Speeches (Lines) for Jamy in "History of Henry V"

Total: 4
print
# Act / Scene Speech text
1 III / 2
  • I say gud-day, Captain Fluellen.
  • I say gud-day, Captain Fluellen.
  • Fluellen. Captain Jamy is a marvellous falourous gentleman,
    that is certain; and of great expedition and
    knowledge in th' aunchient wars, upon my particular
    knowledge of his directions: by Cheshu, he will
    maintain his argument as well as any military man in
    the world, in the disciplines of the pristine wars
    of the Romans.

    Jamy. I say gud-day, Captain Fluellen.

2 III / 2
  • It sall be vary gud, gud feith, gud captains bath:
    and I sall quit you with...
  • It sall be vary gud, gud feith, gud captains bath:
    and I sall quit you with gud leve, as I may pick
    occasion; that sall I, marry.
  • Fluellen. Captain Macmorris, I beseech you now, will you
    voutsafe me, look you, a few disputations with you,
    as partly touching or concerning the disciplines of
    the war, the Roman wars, in the way of argument,
    look you, and friendly communication; partly to
    satisfy my opinion, and partly for the satisfaction,
    look you, of my mind, as touching the direction of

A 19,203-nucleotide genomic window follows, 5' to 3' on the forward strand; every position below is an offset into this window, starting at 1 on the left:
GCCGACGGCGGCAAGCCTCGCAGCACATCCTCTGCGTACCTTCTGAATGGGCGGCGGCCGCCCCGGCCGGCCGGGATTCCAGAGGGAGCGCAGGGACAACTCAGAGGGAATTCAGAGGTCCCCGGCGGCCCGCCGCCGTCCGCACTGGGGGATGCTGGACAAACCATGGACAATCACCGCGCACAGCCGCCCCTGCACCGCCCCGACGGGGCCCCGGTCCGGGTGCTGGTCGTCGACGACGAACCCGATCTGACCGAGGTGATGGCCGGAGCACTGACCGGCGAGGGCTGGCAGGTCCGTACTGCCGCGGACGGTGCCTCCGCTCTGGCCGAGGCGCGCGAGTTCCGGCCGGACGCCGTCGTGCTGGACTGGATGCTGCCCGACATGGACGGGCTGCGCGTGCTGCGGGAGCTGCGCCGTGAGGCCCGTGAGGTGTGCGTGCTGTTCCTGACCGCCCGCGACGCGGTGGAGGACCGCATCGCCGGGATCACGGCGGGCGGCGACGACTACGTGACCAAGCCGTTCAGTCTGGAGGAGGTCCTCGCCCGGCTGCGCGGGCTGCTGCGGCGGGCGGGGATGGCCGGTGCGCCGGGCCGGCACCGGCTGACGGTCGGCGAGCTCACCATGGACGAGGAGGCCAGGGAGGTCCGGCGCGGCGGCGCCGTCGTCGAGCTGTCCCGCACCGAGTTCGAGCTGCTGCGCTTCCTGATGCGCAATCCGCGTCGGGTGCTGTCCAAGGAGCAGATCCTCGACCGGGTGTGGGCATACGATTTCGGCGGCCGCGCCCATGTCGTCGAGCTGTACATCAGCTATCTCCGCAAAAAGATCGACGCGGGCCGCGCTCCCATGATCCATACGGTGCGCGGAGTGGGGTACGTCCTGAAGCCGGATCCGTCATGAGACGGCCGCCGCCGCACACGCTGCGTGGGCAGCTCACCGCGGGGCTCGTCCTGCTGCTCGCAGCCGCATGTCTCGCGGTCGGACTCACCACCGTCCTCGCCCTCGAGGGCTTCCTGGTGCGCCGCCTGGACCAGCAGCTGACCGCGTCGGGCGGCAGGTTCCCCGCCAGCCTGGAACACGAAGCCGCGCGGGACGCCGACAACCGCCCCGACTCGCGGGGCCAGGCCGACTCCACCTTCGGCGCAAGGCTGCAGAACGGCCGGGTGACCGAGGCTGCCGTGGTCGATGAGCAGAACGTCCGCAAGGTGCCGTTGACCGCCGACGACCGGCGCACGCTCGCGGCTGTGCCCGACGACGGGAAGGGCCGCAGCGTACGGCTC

the military discipline; that is the point.

    Jamy. It sall be vary gud, gud feith, gud captains bath:
    and I sall quit you with gud leve, as I may pick
    occasion; that sall I, marry.

3 III / 2
  • By the mess, ere theise eyes of mine take themselves
    to slomber, ay'll de gu...
  • By the mess, ere theise eyes of mine take themselves
    to slomber, ay'll de gud service, or ay'll lig i'
    the grund for it; ay, or go to death; and ay'll pay
    't as valourously as I may, that sall I suerly do,
    that is the breff and the long. Marry, I wad full
    fain hear some question 'tween you tway.
  • Macmorris. It is no time to discourse, so Chrish save me: the
    day is hot, and the weather, and the wars, and the
    king, and the dukes: it is no time to discourse. The
    town is beseeched, and the trumpet call us to the
    breach; and we talk, and, be Chrish, do nothing:
    'tis shame for us all: so God sa' me, 'tis shame to
    stand still; it is shame, by my hand: and there is
    throats to be cut, and works to be done; and there
    ish nothing done, so Chrish sa' me, la!

    Jamy. By the mess, ere theise eyes of mine take themselves
    to slomber, ay'll de gud service, or ay'll lig i'
    the grund for it; ay, or go to death; and ay'll pay
    't as valourously as I may, that sall I suerly do,
    that is the breff and the long. Marry, I wad full
    fain hear some question 'tween you tway.

4 III / 2
  • A! that's a foul fault.
  • A! that's a foul fault.
  • Gower. Gentlemen both, you will mistake each other.

    Jamy. A! that's a foul fault.

© Copyright 2017-2022 Shakespeare Network - Maximianno Cobra - All rights reserved.

shakespeare_network

© Copyright 2017-2022 Shakespeare Network - Maximianno Cobra - All rights reserved.